Blue Jays introduce Vladimir Guerrero Jr. ahead of major-league debut

TORONTO — Vladimir Guerrero Jr. walked to the front of the Rogers Centre interview room, pulled out his chair, took his seat and stoically waited for his press conference to begin.

Baseball’s top prospect wasn’t the least bit fazed by the few dozen reporters — or the seven TV cameras — staring back at him.

After all, he’s used to all the attention. He’s well aware of the lofty expectations surrounding his major-league debut and doesn’t seem to mind any of it.

“I’m just going to come here and play hard, give my 100 per cent to help the team win,” Guerrero said through a translator Friday in a pre-game news conference. ”Whatever happens, happens.”

The Blue Jays announced Wednesday the 20-year-old third baseman would be called up from triple-A Buffalo for Friday’s game against the visiting Oakland Athletics. Toronto optioned infielder Richard Urena to Buffalo to make room on its roster.

Guerrero, who was placed fifth in the batting order for Friday’s game and was slotted in at third base, said he would approach his MLB debut like any other game.

“I’ve been talking to my teammates and they say it’s all the same, to play in the big leagues it’s the same game,” Guerrero said. “So I’m trying to control my emotions that way and if I do that I’m going to be OK.”

While Guerrero was calm and collected throughout his news conference, Blue Jays GM Ross Atkins couldn’t hide his excitement.

He smiled from ear to ear at the podium, calling Guerrero’s debut “an exceptional day” for the organization.

“This is like nothing I’ve ever seen,” Atkins said. “I’ve seen a lot of great players transition and I’ve never seen anything quite like this.”

TV cameras caught Guerrero arriving at Rogers Centre early Friday wearing a No. 27 Expos jersey, the same his Hall of Fame father wore for eight seasons in Montreal.

Guerrero said he did that to honour his dad.

“Since I was a kid, I was running around with my dad in the clubhouse in Montreal,” Guerrero said. “I just wanted to bring that back today.”

Guerrero, who was born in Montreal and raised in the Dominican Republic, said he was “very happy, very proud” to make his debut in Canada.

He’s already had some success in baseball games north of the border, hitting a walk-off homer in a pre-season contest in Montreal in 2018.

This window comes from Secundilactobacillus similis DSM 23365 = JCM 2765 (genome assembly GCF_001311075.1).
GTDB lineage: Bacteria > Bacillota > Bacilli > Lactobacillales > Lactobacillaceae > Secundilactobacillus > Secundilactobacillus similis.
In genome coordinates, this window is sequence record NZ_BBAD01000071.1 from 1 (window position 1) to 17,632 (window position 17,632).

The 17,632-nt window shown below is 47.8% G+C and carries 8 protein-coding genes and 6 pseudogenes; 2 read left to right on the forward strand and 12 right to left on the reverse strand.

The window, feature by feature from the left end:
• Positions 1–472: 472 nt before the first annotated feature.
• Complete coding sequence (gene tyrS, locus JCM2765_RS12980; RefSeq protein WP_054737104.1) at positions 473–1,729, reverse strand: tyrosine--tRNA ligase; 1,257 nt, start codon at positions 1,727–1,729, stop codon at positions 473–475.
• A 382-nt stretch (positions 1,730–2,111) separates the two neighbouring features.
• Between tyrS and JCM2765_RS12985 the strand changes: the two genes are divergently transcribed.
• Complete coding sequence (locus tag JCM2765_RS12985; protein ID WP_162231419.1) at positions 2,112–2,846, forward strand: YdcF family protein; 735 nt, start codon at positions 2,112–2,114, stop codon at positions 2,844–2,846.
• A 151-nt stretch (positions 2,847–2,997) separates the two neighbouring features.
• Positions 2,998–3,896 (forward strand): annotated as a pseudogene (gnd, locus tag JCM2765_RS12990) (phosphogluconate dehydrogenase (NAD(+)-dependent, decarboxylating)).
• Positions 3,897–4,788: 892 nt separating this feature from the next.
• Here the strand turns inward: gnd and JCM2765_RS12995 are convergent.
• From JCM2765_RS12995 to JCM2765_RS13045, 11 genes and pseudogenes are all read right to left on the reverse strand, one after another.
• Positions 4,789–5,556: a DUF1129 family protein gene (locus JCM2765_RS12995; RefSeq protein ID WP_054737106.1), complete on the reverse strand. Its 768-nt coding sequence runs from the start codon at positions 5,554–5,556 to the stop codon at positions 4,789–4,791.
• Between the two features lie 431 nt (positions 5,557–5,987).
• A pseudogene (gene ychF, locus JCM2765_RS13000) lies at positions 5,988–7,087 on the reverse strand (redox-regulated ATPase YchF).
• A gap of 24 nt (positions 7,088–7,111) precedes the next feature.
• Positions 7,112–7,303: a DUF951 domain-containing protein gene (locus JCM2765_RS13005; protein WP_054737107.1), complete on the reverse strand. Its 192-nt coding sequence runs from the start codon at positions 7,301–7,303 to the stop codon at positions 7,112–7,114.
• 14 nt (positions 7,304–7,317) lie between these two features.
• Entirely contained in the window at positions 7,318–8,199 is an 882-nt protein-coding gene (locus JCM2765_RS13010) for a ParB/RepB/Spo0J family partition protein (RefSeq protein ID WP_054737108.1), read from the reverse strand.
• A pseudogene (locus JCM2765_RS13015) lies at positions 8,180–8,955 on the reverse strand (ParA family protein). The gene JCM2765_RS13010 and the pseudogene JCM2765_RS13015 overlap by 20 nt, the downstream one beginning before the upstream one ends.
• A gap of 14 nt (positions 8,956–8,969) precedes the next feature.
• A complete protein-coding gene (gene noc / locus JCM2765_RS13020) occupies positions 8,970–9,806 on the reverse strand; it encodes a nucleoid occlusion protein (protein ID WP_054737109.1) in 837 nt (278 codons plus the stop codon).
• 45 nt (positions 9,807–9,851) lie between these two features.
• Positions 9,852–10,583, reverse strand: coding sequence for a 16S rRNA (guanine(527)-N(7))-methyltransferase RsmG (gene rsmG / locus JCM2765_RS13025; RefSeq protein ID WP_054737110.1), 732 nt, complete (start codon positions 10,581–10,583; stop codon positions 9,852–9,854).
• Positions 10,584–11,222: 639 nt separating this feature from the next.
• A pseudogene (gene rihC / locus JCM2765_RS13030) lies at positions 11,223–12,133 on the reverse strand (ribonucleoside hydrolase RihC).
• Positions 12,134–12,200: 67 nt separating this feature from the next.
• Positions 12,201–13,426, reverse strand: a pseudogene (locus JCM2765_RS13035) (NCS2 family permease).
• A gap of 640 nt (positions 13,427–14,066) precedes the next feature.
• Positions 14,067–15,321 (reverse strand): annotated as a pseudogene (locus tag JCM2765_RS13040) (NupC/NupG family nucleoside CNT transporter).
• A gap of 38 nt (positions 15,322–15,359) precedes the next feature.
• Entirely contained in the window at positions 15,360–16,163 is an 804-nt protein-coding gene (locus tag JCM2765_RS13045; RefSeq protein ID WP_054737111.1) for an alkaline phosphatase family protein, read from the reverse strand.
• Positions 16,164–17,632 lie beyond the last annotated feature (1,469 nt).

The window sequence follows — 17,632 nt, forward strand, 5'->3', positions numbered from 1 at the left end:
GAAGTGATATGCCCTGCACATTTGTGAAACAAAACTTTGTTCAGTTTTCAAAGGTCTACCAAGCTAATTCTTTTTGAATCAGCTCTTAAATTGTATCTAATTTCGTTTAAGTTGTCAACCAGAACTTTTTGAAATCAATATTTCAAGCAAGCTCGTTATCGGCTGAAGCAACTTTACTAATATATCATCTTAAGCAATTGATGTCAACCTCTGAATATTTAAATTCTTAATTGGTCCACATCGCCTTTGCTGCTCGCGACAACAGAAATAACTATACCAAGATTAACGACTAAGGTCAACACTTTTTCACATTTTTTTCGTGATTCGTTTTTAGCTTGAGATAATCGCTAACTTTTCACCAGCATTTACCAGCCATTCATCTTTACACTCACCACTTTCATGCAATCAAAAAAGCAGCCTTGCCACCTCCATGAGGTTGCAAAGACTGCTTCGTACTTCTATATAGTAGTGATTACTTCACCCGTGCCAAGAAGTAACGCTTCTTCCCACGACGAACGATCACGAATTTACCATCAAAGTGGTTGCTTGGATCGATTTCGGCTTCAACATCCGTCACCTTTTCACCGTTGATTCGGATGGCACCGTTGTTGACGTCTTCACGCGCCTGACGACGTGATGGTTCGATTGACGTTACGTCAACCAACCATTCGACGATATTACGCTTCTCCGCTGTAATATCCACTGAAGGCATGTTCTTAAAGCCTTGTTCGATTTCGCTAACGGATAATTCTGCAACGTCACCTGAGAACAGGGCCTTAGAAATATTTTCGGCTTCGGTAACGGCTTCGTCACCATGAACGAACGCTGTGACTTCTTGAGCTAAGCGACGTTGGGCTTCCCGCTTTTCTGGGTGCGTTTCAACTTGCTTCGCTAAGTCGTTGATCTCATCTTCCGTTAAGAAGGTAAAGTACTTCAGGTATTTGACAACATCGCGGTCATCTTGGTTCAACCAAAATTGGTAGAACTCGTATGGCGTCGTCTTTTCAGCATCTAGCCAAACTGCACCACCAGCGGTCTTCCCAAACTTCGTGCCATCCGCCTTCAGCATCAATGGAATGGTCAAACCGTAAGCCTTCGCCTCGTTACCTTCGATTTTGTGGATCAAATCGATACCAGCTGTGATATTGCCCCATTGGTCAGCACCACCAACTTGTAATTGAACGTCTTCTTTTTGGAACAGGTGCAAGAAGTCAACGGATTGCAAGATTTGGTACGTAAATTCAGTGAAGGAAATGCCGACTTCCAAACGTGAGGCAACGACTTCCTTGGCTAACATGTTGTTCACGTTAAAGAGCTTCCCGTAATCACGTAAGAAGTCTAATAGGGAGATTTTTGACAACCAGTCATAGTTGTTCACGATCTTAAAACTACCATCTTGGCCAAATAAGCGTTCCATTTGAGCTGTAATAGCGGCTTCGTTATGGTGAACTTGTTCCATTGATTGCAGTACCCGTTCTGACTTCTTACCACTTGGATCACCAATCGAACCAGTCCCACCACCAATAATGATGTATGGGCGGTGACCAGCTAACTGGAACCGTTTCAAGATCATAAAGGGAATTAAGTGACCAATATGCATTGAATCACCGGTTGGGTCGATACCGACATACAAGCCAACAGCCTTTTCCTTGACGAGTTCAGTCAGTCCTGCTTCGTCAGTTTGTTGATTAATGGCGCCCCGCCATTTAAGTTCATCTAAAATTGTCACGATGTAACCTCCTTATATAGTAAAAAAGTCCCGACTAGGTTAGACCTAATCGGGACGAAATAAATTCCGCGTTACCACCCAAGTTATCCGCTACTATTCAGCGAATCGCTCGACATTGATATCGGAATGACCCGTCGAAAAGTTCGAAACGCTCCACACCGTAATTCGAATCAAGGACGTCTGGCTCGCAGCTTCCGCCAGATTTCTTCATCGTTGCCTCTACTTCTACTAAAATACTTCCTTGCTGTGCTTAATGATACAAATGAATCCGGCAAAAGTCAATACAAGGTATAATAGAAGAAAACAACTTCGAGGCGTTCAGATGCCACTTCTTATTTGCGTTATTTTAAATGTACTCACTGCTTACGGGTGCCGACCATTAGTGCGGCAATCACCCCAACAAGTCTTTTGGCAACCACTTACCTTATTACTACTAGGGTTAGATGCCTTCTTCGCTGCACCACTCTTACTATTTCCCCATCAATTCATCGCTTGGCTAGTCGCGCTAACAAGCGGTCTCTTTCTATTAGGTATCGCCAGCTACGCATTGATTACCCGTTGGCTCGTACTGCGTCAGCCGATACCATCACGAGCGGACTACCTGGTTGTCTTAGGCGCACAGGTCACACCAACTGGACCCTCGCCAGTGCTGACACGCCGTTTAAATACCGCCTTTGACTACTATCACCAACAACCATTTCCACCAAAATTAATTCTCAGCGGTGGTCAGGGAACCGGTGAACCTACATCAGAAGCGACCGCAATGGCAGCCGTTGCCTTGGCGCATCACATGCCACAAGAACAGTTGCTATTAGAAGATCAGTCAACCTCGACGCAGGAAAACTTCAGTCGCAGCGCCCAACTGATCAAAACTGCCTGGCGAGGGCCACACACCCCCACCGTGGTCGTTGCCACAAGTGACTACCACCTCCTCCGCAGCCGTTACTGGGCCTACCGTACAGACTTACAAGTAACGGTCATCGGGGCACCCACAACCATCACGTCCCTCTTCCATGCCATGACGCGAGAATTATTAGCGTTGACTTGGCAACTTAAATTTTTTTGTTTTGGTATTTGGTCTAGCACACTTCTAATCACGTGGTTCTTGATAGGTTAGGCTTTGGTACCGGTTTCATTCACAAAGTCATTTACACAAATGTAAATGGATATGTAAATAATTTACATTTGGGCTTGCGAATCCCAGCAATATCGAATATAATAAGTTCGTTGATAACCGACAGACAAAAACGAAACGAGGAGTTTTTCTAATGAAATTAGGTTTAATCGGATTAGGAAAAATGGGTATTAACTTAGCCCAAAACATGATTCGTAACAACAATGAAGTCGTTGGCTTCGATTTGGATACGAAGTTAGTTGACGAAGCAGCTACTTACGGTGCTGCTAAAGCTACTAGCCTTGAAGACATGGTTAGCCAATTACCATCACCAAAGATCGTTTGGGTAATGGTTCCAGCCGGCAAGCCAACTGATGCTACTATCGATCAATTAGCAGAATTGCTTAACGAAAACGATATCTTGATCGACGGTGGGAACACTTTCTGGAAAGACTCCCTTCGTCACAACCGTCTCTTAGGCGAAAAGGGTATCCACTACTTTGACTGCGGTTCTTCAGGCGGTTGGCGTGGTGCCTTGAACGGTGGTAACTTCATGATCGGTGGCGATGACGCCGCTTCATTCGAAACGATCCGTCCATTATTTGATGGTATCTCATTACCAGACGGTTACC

Atkins said Guerrero’s connection to the country makes his story that much more special.

“We have a Canadian-born, Dominican baseball player, son of a Hall of Famer that is coming into Canada to play for this great city and country,” he said. “It’s such a good baseball story and he’s so aware of it.

“He’s more aware than most of our young players of what it means to play for a city and a country. … He understands the magnitude of it.”

Toronto manager Charlie Montoyo marvelled at Guerrero’s demeanour ahead of Friday’s game.

“I don’t know if it’s because he grew up in a clubhouse, maybe it makes him more relaxed. But he really is relaxed,” he said. “That’s pretty good. That’s special to be like that.”

Guerrero smiled when asked about how he learned he was going to the big leagues — via a joke from Buffalo manager Bobby Meacham.

Meacham called Guerrero into his office Wednesday and told him he had to work on his defence with the triple-A team. When Guerrero said he understood, Meacham responded there was a problem: he wouldn’t be around to help him because Guerrero would be in Toronto instead.

The young star also cracked a smile when asked about his grandmother, Altagracia, who has accompanied him on the stops of his minor-league journey, cooking his meals and taking care of him along the way.

“Today we couldn’t cook because we don’t have an apartment yet, we’re still in a hotel,” Guerrero said, prompting laughter from reporters.

Guerrero signed a US$3.9-million deal with the Blue Jays as a 16-year-old international free agent in 2015 and has proven his dominance at the plate at every minor-league level. He mashed double-A pitching in 2018, batting a whopping .402 through 61 games, then continued that mastery with a .336 batting average in 30 games with Buffalo.

Guerrero, whose spring training was cut short due to an oblique injury, began the season in the minor leagues and batted .367 with a 1.124 OPS in eight games at Buffalo before his MLB debut.

Asked what the celebration would be like in his native Dominican Republic for his long-awaited debut, Guerrero he said he didn’t know.

“They haven’t seen me play,” he said. “But maybe after the game there’s going to be a big party.”

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